Showing that this land is not only a source of tensions and massacres, but also nurtures unforgettable love stories, “Aşiq û Maşûq – Kurdish-Armenian love stories from Armenian sources” brings three unforgettable tales which are part of oral history and handed down from generation to generation. The common ground of these tales is not only impossible loves; they also voice Anatolia, Mesopotamia and all unique Dersim and reveal the life of Armenian and Kurdish peoples.
Last work of Sarkis Seropyan , based on three love stories that he compiled in Armenian and then translated to Turkish, is published by Aras Publishing.
Showing that this land is not only a source of tensions and massacres, but also nurtures unforgettable love stories, “Aşiq û Maşûq” brings three unforgettable tales which are part of oral history and handed down from generation to generation: “Siyamanto and Xıçezare”, “Lur da Lur”, “King Lusig and Sedev Hovig”. The common ground of these tales is not only impossible loves; they also voice land of Anatolia, Mesopotamia and all unique Dersim and reveal the life of Armenian and Kurdish peoples.
“Sare Sipane or Siyamanto and Xıçezare” (1884), which was written down by Bishop Karekin Srvantzdyants who travelled the villages in Anatolia and Caucasus and compiled tales and myths from people and “Lur da Lur” (1904) by historian, educator and author Vırtanes Papazyan were recorded as Kurdish tales. Published by ethnologist and historian Sarkis Hayguni, “King Lusig and Sedev Hovig” (1900) was recorded in Dersim. Talking about this tale, Seropyan once said, “I cannot categorize it; I cannot call it Kurdish, Armenian or Alevi tale.” Though the language of the narrator exhibits particularly Armenian elements, the tale probably belongs to common culture.
In this regard, the tales reveal the collective memory and imagination of the societies that created them and also have a documentary power that records a long-lost life. First two stories ‘Siyamanto and Xıçezare’ and ‘Lur da Lur’ are Kurdish folk myths. This effort might be a proof to the fact that geographical fellowship beats ethnic identity, since the common land is highly respected and the love of noble girl and the shepherd is universal.
“King Lusig and Sedev Hovig” is the love story of a highborn and a shepherd. However, the casting is different. Quite unusually, the shepherd in this tale is woman. Furthermore, she is not a beauty at the beginning. On the contrary, she is depicted as a freaky creature. Sedev blossoms as her parents begin to accept her as she is and her skills as a shepherd becomes more important than her beauty. King Lusig and Sedev Hovig go through their separate but similar processes of self-discovery. Thus, this unusual tale contains two Odysseus, one is female and other is male, and two separate journeys. The third character of the story is Dersim itself, witnessing all of these journeys. That is why this is also the tale of the rebel Dersim.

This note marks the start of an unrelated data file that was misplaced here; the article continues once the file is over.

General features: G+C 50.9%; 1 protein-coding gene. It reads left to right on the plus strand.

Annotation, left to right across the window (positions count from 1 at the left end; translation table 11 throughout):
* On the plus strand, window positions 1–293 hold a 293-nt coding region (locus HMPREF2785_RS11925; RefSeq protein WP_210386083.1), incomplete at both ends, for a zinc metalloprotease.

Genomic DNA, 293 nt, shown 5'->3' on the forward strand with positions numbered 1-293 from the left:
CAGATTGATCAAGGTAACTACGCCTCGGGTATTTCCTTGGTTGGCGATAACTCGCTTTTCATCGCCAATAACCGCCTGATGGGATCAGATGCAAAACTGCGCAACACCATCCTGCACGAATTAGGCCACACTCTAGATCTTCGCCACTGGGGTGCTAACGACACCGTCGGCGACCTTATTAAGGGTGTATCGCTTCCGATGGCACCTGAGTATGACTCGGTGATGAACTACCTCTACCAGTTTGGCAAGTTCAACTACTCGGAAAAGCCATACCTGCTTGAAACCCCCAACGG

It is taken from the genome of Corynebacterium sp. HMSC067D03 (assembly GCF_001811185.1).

The creator of the book, Sarkis Seropyan emphasizes the paths of Kurdish and Armenian people that crossed especially in Dersim in the preface: “We can follow the customs and traditions, or cultures, of ancient peoples of our land through written literature. However, in order to read these examples, you have to be able to read the language of the people in question or you have to wait for them to be translated. Back to the book in your hands, our topic is “Kurdish literature” or the limited number of “Kurdish tales” that we were able to find; naturally, they were altered over time as they spread by the word of mouth and became different than the original… I present this work, which is a mix of one Armenian tale and two Kurdish tales and I saved as ‘fellow tales’, to the lovers of Kurdish literature, Armenians of Dersim and those who struggle for coexistence of people.”
Rober Koptaş, editor of the book, speaks about the excitement he feels by this tales: “Turkish, Kurdish, Armenian, Greek, Syriac, Jewish, Laz, Cherkes, Alevi , Arab and many other people living on this land contributed to our common culture with their common or peculiar narrations. From time to time, especially as a result of statist and nationalist perspectives and practices, there have been efforts to standardize or silence this common culture; however, it managed to exist, be alive and improve. It hasn’t vanished. And “Aşiq û Maşûq – Kurdish-Armenian love stories from Armenian sources” is created for hailing this resilience and emphasizing common grounds and feelings of solidarity between peoples. Consisting of the tales compiled and translated from Armenian by dear journalist and translator Sarkis Seropyan whom we lost in 2015, this book emphasizes the immortality of cultures through two Kurdish and one Armenian tales based on love; we are thrilled to have published this work.”
Sarkis Seropyan chose to narrate an old life which was ended with various massacres and finally with 1915 Armenian Genocide through its lands, mythology, tales and especially through the truth and love etched upon peoples’ memories. And this is his last gift for us. With endless gratitude for his efforts and sole existence…